No process is set out in state law for approval of short plats; cities and counties are required by RCW 58.17.060 to adopt by ordinance their own regulations and procedures that provide “summary approval” of short plats through an administrative process. Because it must be an administrative process, there is no public hearing for a short plat application, and the legislative body is not involved in the process.
But Seattle, it appears, has adopted a process for short subdivisions that mirrors the subdivision process and includes going through the Master Use Permitting process in SMC 23.76, the purpose of which is to
promote informed public participation in discretionary land use decisions, eliminate redundancy in the application submittal process, and minimize delays and expense in appeals of land use decisions.
Something about “public participation” and “minimize delays and expense” seems oxymoronic to me. If I understand RCW 58.17.060 correctly it isn’t necessary to run any short subdivision of a lot into 2-8 smaller lots through the Master Use Permit (MUP) process (described here in a Client Assistance Memo from the Department of Planning and Development). Here’s what state law says on short subdivisions:
The legislative body of a city, town, or county shall adopt regulations and procedures, and appoint administrative personnel for the summary approval of short plats and short subdivisions or alteration or vacation thereof.
Now I could be misreading this (it is convoluted) but Seattle not only folds short subdivisions into the MUP process but adds requirements not found in state law maximizing the retention of existing trees.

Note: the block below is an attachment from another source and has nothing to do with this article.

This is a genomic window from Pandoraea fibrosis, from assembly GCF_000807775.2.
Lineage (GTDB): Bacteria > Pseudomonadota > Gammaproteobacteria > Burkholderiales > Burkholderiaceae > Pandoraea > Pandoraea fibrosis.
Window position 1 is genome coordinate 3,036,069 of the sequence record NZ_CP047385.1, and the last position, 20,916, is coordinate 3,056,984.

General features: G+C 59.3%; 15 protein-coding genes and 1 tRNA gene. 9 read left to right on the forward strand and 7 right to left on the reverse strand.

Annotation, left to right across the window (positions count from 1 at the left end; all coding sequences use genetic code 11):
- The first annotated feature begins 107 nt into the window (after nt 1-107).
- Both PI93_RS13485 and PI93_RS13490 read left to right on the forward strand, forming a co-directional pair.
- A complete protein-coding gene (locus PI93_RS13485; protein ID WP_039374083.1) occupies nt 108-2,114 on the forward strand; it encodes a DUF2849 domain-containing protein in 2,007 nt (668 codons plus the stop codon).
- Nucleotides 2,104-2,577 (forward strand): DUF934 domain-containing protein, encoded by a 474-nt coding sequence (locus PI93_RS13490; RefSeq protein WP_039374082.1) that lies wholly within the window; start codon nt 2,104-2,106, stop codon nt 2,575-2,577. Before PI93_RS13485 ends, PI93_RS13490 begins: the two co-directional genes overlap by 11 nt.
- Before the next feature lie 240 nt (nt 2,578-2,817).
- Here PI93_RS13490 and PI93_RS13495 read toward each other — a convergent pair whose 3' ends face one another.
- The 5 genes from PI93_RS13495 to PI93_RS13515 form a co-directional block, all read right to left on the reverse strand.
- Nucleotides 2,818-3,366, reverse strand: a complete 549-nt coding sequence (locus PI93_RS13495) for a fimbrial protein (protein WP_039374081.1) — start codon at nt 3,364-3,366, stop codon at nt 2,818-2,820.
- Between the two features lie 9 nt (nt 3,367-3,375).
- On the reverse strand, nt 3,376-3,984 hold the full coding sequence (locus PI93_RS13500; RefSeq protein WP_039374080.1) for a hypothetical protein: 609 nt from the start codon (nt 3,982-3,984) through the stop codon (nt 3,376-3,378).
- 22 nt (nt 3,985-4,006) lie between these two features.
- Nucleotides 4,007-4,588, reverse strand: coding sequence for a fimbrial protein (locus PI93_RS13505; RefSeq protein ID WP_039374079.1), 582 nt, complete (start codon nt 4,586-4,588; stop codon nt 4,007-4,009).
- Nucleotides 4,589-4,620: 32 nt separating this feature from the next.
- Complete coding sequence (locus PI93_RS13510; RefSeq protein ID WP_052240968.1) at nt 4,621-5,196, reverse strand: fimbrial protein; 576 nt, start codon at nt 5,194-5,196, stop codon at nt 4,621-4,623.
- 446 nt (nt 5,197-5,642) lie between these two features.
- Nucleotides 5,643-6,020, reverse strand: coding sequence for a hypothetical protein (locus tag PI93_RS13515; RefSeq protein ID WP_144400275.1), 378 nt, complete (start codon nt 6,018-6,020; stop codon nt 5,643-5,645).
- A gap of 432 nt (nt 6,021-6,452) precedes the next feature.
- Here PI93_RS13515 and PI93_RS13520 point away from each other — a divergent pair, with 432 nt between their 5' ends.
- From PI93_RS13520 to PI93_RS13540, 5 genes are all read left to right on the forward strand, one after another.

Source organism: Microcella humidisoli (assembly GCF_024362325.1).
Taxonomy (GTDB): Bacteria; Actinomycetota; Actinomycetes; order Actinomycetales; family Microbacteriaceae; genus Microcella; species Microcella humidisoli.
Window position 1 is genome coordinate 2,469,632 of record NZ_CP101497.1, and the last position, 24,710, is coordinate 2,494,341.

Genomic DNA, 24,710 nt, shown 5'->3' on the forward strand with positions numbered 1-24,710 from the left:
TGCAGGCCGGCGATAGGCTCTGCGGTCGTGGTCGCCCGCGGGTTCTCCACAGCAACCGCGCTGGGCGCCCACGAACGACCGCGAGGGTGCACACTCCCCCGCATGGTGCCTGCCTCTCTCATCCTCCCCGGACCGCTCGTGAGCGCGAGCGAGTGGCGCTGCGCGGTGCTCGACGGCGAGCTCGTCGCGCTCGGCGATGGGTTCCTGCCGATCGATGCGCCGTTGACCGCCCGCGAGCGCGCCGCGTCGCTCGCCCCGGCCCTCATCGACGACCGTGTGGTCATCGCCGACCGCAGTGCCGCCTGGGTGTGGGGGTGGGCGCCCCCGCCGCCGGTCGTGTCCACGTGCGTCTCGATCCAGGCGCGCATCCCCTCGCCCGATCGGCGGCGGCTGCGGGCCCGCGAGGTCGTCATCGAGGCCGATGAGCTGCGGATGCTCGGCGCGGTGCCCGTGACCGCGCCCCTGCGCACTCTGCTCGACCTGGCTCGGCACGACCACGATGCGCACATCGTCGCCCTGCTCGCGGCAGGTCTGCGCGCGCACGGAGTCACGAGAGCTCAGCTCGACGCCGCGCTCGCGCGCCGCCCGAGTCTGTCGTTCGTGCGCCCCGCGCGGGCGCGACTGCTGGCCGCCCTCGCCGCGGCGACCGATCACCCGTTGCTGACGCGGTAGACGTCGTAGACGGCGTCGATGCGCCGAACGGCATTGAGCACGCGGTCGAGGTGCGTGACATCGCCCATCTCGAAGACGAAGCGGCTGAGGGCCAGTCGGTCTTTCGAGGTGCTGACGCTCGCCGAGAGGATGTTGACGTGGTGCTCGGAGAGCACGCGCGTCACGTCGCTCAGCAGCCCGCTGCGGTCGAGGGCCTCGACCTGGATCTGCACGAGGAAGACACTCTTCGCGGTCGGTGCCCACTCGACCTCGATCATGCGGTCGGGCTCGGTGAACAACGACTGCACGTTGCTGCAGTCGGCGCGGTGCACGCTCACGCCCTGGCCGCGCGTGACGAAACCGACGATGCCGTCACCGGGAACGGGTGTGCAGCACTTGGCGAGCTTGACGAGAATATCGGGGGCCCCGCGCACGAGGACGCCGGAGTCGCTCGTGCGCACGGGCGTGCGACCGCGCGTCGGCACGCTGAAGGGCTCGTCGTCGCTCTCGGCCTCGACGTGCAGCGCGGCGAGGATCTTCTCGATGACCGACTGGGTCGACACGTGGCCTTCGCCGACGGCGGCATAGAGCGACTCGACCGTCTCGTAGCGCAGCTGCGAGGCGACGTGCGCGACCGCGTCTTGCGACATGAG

Most of the requirements of Subtitle II are from state law and involve a lot of maps, site plans, and due diligence for ensuring proper drainage, access to the lots, and compliance with other rules and regulations. Most of this is handled administratively. Vacations are still handled by the City Council which is required by state law.
In the spirit of my earlier proposal, I would suggest that all of this be handled by the Planning and Development Commission. My earlier proposal would have them dealing with vacations anyway, and this could likely lessen the regulatory burden of the Master Use Permitting process. Obviously I could regret this suggestion once I get to SMC 23.76. Maybe it’s not as complicated as it reads.
But if we are going to accommodate more growth in our city we are likely going to have to have an increase in short subdivisions, especially if we want housing types that are between mixed use with retail, housing, and commercial. In some areas that are currently designated single family, it might make sense to subdivide a lot of lots into smaller ones. If we want to legalize neighborhood density, we ought to make that process a lot easier, faster, and cheaper limiting the process to surveying, mapping, and due diligence rather than public process.
I might be completely wrong about all this. But that’s what the comments section is for. Let me know.
Photo: from presentation by the Northwest EcoBuilding Guild.